HE WAS laid out in on the brown Zimbabwean dirt, his head barely upright, with his eyes closed and mouth slack. His signature jet-black mane was dusted by dirt, his large paws embedded in the ground - and the crossbow that was used to kill him was propped up at his side.
His killer and guide smiled triumphantly, as they posed by the lifeless lion.
But the dead lion wasn't just any lion - it was a lion named Cecil, a major tourist attraction at Zimbabwe's Hwange National Park.
According to the Zimbabwe Conservation Task Force, the 13-year-old lion suffered a slow death when it was lured out of the animal sanctuary and shot with a crossbow last month.
Cecil lived on for nearly two days before he was tracked down and shot with a gun. He was then skinned and beheaded.
The hunters then tried to destroy the GPS collar Cecil was wearing as part of the research project that was backed by Oxford University.
American dentist Dr Walter J. Palmer has been implicated as the hunter that shot the famous lion, and has since gone into hiding following the onslaught of criticism after the killing of Cecil the lion went viral.
"I had no idea that the lion I took was a known, local favourite, was collared and part of a study until the end of the hunt," said Palmer in a statement.
"I relied on the expertise of my local professional guides to ensure a legal hunt," he said.
Two Zimbabweans have been charged for poaching in Zimbabwe court and have been released on US$1,000 (RM4,000) bail each.
The trial has been postponed to September 28, and if convicted they can face a fine of US$20,000 (RM80,000) and up to 10 years in jail.
Professional hunter Theo Bronkhorst has pleaded not guilty to helping Palmer kill Cecil the lion.
"I regret shooting a lion called Cecil, that was never the intention. I didn't know he existed," Bronkhorst told NBC News.
"Any other lion, I don't think it would have been a problem."
He explained that he believed he had the right hunting permit and that the charges he faced were "frivolous".
"(Hunting) is an integral part of our country and it's got to continue. If we do not use wildlife sustainably, there will be no wildlife," he said.
It is hard to believe how hunting has changed over the years, what use to be a form of protecting their communities and feeding their families has turned into a prestigious sport carried out by the wealthy.
Big game hunting is the hunting of large animals that is historically associated with the hunting of Africa's Big Five - African elephant, lion, Cape buffalo, leopard and rhinoceros.
The controversial sport still exists in many parts of the world today, but the activity has recently garnered lots of criticism by animal lovers and animal activists.
Many who pursue big game hunting usually only keep their trophies, which is usually the head, pelt, tusks of an animal, which is then displayed as a sign of prowess.
Recently, many hunters seen posing for pictures with their kills have been hit by criticisms on social media.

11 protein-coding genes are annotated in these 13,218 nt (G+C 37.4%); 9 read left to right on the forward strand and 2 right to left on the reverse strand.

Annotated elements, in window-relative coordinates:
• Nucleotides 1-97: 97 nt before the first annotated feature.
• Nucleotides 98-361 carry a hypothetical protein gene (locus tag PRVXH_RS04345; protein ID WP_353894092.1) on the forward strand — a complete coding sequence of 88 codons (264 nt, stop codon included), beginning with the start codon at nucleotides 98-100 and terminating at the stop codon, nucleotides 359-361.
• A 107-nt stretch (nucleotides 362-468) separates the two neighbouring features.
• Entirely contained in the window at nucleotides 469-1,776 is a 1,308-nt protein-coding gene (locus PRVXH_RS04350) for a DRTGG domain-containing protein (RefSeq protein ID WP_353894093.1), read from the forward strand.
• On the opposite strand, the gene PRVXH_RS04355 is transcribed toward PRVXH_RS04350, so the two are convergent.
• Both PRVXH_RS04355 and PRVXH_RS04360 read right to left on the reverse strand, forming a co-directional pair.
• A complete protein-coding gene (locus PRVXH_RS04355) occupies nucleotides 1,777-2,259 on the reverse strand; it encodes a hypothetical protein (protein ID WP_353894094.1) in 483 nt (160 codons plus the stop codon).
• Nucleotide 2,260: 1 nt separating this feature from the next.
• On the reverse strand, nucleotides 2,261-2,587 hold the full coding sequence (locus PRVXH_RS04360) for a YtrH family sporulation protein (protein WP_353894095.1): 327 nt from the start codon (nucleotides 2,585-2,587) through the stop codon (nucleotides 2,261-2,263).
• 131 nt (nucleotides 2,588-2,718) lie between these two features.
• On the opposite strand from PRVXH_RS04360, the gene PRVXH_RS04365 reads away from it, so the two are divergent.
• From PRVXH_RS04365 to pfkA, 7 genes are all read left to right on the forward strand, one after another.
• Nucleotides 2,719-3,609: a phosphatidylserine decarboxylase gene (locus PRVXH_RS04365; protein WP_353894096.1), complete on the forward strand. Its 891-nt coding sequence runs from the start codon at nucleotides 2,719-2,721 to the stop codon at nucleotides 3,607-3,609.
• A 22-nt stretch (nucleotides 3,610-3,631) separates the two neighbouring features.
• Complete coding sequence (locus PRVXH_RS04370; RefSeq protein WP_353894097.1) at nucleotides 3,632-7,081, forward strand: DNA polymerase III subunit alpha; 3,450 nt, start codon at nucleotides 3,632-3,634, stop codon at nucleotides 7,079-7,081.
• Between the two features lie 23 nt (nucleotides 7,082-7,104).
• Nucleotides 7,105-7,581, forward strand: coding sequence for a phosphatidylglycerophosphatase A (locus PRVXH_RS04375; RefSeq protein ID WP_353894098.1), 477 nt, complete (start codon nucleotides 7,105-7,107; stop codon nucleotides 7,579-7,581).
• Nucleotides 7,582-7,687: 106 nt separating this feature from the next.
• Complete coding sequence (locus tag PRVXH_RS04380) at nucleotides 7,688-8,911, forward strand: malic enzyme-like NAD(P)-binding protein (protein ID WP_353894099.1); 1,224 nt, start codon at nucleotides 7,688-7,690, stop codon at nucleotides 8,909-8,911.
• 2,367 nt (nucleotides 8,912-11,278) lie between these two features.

In wake of Cecil's killing a big-game trophy hunter Sabrina Corgatelli, who is an accountant for Idaho State University, appeared on NBC's Today show to defend trophy hunting amid mounting international outrage over last month's killing of Cecil.
"Everybody thinks we're cold-hearted killers and it's not that," Corgatelli said in the televised interview.
"There is a connection to the animal, and just because we hunt them doesn't mean we don't have a respect for them. Giraffes are very dangerous animals. They could hurt you seriously, very quickly."
However, her comments and photos of her online flaunting the carcasses of a giraffe and other wildlife she killed during a recent guided hunt in South Africa received criticism.
I personally cannot justify killing endangered or rare animals for sport. I feel it's cruel to kill these animals for bragging rights or so you can admire their carcass on your wall.
Critics also say that it is a form of animal cruelty, especially if the hunter does not make a clean kill.
I also have doubts about how hunting fees benefits the local economy.
In an opinion piece by Jeff Flocken of the International Fund for Animal Welfare, he states that "despite the wild claims that trophy hunting brings millions of dollars in revenue to local people in otherwise poor communities, there is no proof of this".
Even pro-hunting organizations like the International Council for Game and Wildlife Conservation have reported that only 3% of revenue from trophy hunting ever makes it to the communities affected by hunting.
The rest goes to national governments or foreign-based outfitters.
However, South African Environmental Affairs Minister, Edna Molewa, contradicts Flocken's conclusions by stating that the hunting industry has contributed millions to South Africa's economy in past years.
Another concern is over-hunting and inaccurate quota numbers that determine the number of animals that can be killed to ensure a sustainable animal population.
There have been many concerns that the quotas are not realistic, and that population estimates are lower than what is estimated.
What will happen if the lions and animals continued to disappear? These animals are what attract tourists to the country - and if the animals are gone, it will surely impact the African economy.
If these hunters claim that they want to conserve the animals, why can't they channel the funds into conservation projects or help the African communities directly?
I don't know about you, but I'd rather pay money to watch wild animals in their natural habitat than pay money to kill one.
I would like to end this piece with a quote by Victorian dramatist W. S. Gilbert: "Deer-stalking would be a very fine sport if only the deer had guns."
> The views expressed are entirely the writer's own